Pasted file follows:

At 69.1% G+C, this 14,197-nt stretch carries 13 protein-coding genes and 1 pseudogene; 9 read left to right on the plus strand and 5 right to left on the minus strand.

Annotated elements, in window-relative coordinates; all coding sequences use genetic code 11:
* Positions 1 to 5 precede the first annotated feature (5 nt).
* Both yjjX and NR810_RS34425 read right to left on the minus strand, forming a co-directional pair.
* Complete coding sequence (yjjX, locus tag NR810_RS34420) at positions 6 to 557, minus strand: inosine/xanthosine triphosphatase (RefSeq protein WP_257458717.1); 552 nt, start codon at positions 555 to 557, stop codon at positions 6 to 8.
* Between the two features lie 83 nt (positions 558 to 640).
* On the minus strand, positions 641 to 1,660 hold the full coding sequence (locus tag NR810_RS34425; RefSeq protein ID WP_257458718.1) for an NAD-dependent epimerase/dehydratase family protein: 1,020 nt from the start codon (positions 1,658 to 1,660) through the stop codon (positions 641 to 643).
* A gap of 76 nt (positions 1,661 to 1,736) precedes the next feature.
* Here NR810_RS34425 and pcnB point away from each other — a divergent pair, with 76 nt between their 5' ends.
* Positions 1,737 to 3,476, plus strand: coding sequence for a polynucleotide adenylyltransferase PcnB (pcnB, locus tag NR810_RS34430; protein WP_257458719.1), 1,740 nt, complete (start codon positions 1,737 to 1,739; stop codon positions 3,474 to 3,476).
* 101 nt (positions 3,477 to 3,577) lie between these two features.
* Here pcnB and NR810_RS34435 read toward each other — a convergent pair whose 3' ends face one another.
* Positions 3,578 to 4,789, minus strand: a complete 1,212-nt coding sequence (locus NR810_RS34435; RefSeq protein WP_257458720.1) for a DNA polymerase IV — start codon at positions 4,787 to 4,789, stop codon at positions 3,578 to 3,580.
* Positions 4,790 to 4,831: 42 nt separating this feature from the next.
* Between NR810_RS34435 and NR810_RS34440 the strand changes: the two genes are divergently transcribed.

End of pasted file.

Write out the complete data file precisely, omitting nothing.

At 69.1% G+C, this 14,197-nt stretch carries 13 protein-coding genes and 1 pseudogene; 9 read left to right on the plus strand and 5 right to left on the minus strand.

Annotated elements, in window-relative coordinates; all coding sequences use genetic code 11:
* Positions 1 to 5 precede the first annotated feature (5 nt).
* Both yjjX and NR810_RS34425 read right to left on the minus strand, forming a co-directional pair.
* Complete coding sequence (yjjX, locus tag NR810_RS34420) at positions 6 to 557, minus strand: inosine/xanthosine triphosphatase (RefSeq protein WP_257458717.1); 552 nt, start codon at positions 555 to 557, stop codon at positions 6 to 8.
* Between the two features lie 83 nt (positions 558 to 640).
* On the minus strand, positions 641 to 1,660 hold the full coding sequence (locus tag NR810_RS34425; RefSeq protein ID WP_257458718.1) for an NAD-dependent epimerase/dehydratase family protein: 1,020 nt from the start codon (positions 1,658 to 1,660) through the stop codon (positions 641 to 643).
* A gap of 76 nt (positions 1,661 to 1,736) precedes the next feature.
* Here NR810_RS34425 and pcnB point away from each other — a divergent pair, with 76 nt between their 5' ends.
* Positions 1,737 to 3,476, plus strand: coding sequence for a polynucleotide adenylyltransferase PcnB (pcnB, locus tag NR810_RS34430; protein WP_257458719.1), 1,740 nt, complete (start codon positions 1,737 to 1,739; stop codon positions 3,474 to 3,476).
* 101 nt (positions 3,477 to 3,577) lie between these two features.
* Here pcnB and NR810_RS34435 read toward each other — a convergent pair whose 3' ends face one another.
* Positions 3,578 to 4,789, minus strand: a complete 1,212-nt coding sequence (locus NR810_RS34435; RefSeq protein WP_257458720.1) for a DNA polymerase IV — start codon at positions 4,787 to 4,789, stop codon at positions 3,578 to 3,580.
* Positions 4,790 to 4,831: 42 nt separating this feature from the next.
* Between NR810_RS34435 and NR810_RS34440 the strand changes: the two genes are divergently transcribed.